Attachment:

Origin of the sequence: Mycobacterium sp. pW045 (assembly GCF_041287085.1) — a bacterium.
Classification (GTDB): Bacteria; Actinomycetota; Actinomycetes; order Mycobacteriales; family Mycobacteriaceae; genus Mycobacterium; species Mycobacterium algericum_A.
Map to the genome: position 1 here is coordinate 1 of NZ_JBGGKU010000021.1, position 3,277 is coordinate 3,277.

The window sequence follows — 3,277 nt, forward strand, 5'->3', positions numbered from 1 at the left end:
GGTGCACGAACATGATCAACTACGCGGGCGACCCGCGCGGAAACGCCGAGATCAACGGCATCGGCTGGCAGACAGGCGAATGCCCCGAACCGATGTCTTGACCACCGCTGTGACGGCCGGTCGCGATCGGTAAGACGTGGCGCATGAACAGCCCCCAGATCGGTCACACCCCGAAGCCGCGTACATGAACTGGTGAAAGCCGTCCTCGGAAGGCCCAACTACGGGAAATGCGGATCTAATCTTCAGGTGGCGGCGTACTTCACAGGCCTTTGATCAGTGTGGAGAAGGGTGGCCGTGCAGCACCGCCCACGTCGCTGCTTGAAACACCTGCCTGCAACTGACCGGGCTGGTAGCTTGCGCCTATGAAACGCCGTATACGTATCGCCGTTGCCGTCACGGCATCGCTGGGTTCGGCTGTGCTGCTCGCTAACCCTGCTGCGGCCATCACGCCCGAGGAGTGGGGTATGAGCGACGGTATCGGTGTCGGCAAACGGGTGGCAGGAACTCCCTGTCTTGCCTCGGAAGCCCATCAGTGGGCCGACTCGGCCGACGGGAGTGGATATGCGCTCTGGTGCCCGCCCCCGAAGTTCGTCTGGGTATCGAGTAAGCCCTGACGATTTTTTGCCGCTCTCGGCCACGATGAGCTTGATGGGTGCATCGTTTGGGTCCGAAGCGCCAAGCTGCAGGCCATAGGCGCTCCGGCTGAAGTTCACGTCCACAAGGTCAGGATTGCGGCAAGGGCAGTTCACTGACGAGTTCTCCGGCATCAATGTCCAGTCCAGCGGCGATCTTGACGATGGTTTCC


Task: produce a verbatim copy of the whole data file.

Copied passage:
Origin of the sequence: Mycobacterium sp. pW045 (assembly GCF_041287085.1) — a bacterium.
Classification (GTDB): Bacteria; Actinomycetota; Actinomycetes; order Mycobacteriales; family Mycobacteriaceae; genus Mycobacterium; species Mycobacterium algericum_A.
Map to the genome: position 1 here is coordinate 1 of NZ_JBGGKU010000021.1, position 3,277 is coordinate 3,277.

The window sequence follows — 3,277 nt, forward strand, 5'->3', positions numbered from 1 at the left end:
GGTGCACGAACATGATCAACTACGCGGGCGACCCGCGCGGAAACGCCGAGATCAACGGCATCGGCTGGCAGACAGGCGAATGCCCCGAACCGATGTCTTGACCACCGCTGTGACGGCCGGTCGCGATCGGTAAGACGTGGCGCATGAACAGCCCCCAGATCGGTCACACCCCGAAGCCGCGTACATGAACTGGTGAAAGCCGTCCTCGGAAGGCCCAACTACGGGAAATGCGGATCTAATCTTCAGGTGGCGGCGTACTTCACAGGCCTTTGATCAGTGTGGAGAAGGGTGGCCGTGCAGCACCGCCCACGTCGCTGCTTGAAACACCTGCCTGCAACTGACCGGGCTGGTAGCTTGCGCCTATGAAACGCCGTATACGTATCGCCGTTGCCGTCACGGCATCGCTGGGTTCGGCTGTGCTGCTCGCTAACCCTGCTGCGGCCATCACGCCCGAGGAGTGGGGTATGAGCGACGGTATCGGTGTCGGCAAACGGGTGGCAGGAACTCCCTGTCTTGCCTCGGAAGCCCATCAGTGGGCCGACTCGGCCGACGGGAGTGGATATGCGCTCTGGTGCCCGCCCCCGAAGTTCGTCTGGGTATCGAGTAAGCCCTGACGATTTTTTGCCGCTCTCGGCCACGATGAGCTTGATGGGTGCATCGTTTGGGTCCGAAGCGCCAAGCTGCAGGCCATAGGCGCTCCGGCTGAAGTTCACGTCCACAAGGTCAGGATTGCGGCAAGGGCAGTTCACTGACGAGTTCTCCGGCATCAATGTCCAGTCCAGCGGCGATCTTGACGATGGTTTCC